It started with a Tweet. At the end of last year, Tracey Thorn – one half of electro sophisti-pop duo Everything But The Girl – let her followers in on a little secret, writing: “Just thought you’d like to know that Ben and I have made a new Everything But The Girl album. It’ll be out next spring.”
The opening “just thought”, combined with the tweet’s accompanying love-eye emoji, seemed to downplay the fact this new album in question is the duo’s first since 1999’s lounge dance record Temperamental. For those where maths isn’t a strongpoint: that’s 24 years ago.
By the time Thorn returned to her tweet later that evening, it’d received all the affection it deserved. Yet, remarkably, this was to the singer’s surprise, as she added: “Cannot believe this outpouring of love and support and joy.”
This response was nothing but humble. Everything But The Girl moved from folk-pop to electronic, helping set the British tone in both fields. With Thorn’s tranquil voice wrapping around the lavish production of her creative and romantic partner Ben Watt, the pair provided a distinctive sound that’s somehow both fresh and nostalgic to this day – and the ripple effects of which can be heard on contemporary acts like Jockstrap and Nightbus.
There’s no amount of irony that one of the defining Thorn tracks – which would help bring Everything But The Girl into the electronic mainstream a year after its release via their superb Walking Wounded album – was her guest feature on Massive Attack’s ‘Protection’. So soft, so recognisable, Thorn’s singing provides that protection in the form of comfort.
Everything But The Girl’s new album, Fuse, is decidedly dripping in contemporary electronic sounds. Just as the pair had promised in an NME interview at the start of the year, this isn’t a pair of has-beens grasping at new money for old rope. Instead, this future-facing record sees them picking up the baton which they first handed over almost a quarter of a century ago.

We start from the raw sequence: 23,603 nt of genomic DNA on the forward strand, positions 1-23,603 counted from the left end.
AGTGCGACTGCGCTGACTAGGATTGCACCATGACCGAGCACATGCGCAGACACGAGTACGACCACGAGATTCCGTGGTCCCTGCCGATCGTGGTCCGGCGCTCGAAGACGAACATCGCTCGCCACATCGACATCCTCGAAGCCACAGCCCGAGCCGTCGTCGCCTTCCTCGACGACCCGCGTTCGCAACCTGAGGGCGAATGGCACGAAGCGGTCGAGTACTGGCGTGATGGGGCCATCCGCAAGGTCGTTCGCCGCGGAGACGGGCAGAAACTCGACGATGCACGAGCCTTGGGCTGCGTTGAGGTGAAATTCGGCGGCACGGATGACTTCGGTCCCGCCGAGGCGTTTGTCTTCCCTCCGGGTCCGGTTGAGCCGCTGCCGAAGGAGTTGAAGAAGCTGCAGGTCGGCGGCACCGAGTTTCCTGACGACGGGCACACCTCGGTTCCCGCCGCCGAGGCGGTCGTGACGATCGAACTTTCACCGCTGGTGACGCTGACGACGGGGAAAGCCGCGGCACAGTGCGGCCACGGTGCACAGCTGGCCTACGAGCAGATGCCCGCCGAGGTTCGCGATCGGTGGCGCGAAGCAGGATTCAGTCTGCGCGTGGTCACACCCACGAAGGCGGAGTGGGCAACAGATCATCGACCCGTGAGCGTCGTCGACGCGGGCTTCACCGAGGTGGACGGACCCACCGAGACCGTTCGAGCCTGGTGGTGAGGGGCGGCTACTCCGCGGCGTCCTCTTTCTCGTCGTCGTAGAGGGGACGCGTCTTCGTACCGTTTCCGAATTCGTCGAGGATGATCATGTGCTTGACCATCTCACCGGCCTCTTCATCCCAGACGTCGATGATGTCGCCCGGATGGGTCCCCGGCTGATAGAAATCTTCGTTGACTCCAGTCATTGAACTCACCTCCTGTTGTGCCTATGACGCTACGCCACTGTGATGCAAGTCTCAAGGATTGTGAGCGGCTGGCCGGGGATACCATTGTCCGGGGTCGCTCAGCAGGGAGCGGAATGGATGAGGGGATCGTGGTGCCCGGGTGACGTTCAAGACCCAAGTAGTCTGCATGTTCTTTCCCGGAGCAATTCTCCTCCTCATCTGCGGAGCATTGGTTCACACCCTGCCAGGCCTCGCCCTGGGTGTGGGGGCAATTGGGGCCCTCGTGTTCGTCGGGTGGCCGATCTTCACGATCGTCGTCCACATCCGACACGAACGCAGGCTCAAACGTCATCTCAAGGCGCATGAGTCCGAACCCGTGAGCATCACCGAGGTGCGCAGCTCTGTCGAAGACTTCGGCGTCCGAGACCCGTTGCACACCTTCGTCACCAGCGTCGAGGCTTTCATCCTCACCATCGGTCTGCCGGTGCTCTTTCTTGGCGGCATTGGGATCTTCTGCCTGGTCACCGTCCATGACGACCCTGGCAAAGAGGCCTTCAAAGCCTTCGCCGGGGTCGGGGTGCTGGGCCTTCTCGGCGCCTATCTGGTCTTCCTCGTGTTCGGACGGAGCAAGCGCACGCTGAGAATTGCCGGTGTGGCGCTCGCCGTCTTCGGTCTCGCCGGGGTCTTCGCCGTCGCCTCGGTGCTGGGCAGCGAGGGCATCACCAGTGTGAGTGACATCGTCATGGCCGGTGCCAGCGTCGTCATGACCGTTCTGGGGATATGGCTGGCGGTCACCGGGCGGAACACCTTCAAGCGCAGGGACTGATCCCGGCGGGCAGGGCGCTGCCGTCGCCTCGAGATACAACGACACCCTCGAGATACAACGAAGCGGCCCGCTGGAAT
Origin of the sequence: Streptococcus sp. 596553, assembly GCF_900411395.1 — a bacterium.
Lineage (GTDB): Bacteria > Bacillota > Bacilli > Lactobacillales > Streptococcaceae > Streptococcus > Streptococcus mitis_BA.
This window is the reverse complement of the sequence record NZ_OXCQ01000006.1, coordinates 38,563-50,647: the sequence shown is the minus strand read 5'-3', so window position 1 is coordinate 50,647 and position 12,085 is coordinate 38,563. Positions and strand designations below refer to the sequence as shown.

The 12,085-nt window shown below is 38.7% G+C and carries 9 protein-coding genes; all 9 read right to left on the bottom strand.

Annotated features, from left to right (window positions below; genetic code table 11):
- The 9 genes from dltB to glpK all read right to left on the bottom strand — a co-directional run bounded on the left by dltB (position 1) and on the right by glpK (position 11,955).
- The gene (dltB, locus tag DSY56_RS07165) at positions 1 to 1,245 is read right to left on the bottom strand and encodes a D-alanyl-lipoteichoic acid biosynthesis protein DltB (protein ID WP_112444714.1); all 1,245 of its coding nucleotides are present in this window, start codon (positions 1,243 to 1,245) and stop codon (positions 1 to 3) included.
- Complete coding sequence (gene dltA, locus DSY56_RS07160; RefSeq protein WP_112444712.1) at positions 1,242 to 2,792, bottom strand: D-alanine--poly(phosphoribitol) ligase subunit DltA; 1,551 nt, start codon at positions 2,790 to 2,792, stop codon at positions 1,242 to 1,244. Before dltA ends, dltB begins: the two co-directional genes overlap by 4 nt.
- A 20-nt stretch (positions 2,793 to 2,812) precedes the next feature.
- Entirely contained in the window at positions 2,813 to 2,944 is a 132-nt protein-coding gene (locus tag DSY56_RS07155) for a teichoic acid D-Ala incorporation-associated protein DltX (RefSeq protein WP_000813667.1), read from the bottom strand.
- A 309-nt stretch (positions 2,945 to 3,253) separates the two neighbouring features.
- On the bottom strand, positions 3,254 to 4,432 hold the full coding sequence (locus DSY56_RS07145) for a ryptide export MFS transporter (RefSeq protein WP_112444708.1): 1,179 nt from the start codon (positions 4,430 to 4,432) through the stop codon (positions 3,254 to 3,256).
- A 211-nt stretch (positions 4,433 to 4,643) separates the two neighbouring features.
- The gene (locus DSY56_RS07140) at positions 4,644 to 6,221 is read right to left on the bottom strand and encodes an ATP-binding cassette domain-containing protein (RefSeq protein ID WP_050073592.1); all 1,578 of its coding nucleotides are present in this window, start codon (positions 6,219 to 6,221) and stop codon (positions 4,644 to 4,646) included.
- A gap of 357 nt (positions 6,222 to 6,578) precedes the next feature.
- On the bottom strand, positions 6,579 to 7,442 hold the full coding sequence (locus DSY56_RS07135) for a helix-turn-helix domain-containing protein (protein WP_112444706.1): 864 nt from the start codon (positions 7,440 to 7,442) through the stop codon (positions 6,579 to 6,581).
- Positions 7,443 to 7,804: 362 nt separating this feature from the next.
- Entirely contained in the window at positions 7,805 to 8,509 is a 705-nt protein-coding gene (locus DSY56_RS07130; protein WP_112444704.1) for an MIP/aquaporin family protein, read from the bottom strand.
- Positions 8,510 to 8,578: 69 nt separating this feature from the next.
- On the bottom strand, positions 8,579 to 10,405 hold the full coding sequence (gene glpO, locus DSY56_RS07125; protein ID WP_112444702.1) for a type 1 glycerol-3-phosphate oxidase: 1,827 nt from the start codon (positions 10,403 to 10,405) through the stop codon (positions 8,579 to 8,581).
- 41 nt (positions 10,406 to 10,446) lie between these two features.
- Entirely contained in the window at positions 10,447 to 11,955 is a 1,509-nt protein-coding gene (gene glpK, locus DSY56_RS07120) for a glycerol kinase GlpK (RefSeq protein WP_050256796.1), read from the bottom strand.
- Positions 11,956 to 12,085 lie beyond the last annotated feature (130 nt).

With those same floaty Thorn vocals ringing out, the whole album gives the impression of hearing a classic – a Talking Heads ‘This Must Be The Place’, say, or a Fleetwood Mac ‘Dreams’ – woven into the set of a contemporary DJ, a Palms Trax, or Shanti Celeste.
Lead single ‘Nothing Left To Lose’ pronounced this balance between nostalgia and the now, with a garage-like sound rippling beneath an oscillating bassline. The sense of release is realised with the lyrics “Kiss me while the world decays / Kiss me while the music plays”, conjuring a party when the end is nigh. The world might be burning around us, it beckons, so let’s at least have some fun as it does.
‘Caution To The Wind’, another prior single release, holds similar sway, as it builds from twinkling Floating Points-esque opener, through a metronomic clap, and out toward the catharsis of its title phrase. The verse lines “All the stars align / Shimmer and shine”, meanwhile, sounds unmistakably like dance master’s Hot Chip.
The pounding beat of ‘Forever’, the bubblegum house (were there such a term) of ‘Time & Time Again’, and the spacey sci-fi electronics of ‘No One Knows We’re Dancing’ all underlie the title of the latter tune: this slick record is very much one to dance to, loud and proud.
This sense of enjoying what we have left is added to by the wisdom of lyrics elsewhere. ‘Run A Red Light’ implores us to “Forget the losers, forget the morning / Put a tune on and put your feet up”, whilst album closer ‘Karaoke’ offers age-old wisdom to “Hit the highs and own the lows”. Age is just a number, yes – and both Thorn and Watt have 60 of them each – but that also comes with life experiences, which pours out into the words across this record.
All of this makes Fuse an album that isn’t just in it for the hedonism. In fact, a typical EBTG melancholy recurs throughout – a sense that’s often punctuated the duo’s output so effectively.
Even on Walking Wounded track ‘Wrong’ – later successfully remixed by house DJ Todd Terry, topping the US Billboard Hot Dance Club Play chart in the process – there was sorrow in the chorus’ lyrics, “Wherever you go, I will follow you / ‘Cause I was wrong”.
With Fuse, there’s much slower stuff; as on shimmering, melodramatic ‘When You Mess Up’ and the sleepy haze of ‘Lost’, which sees Thorn reflect on the loss of her mother. But such additions are welcome palette cleansers, added sparingly in this tight, ten-minute project.
Overall, Fuse is about as masterful a comeback as you can conjure. Tracey Thorn should tweet more often; Everything But The Girl shouldn’t leave it another 24 years.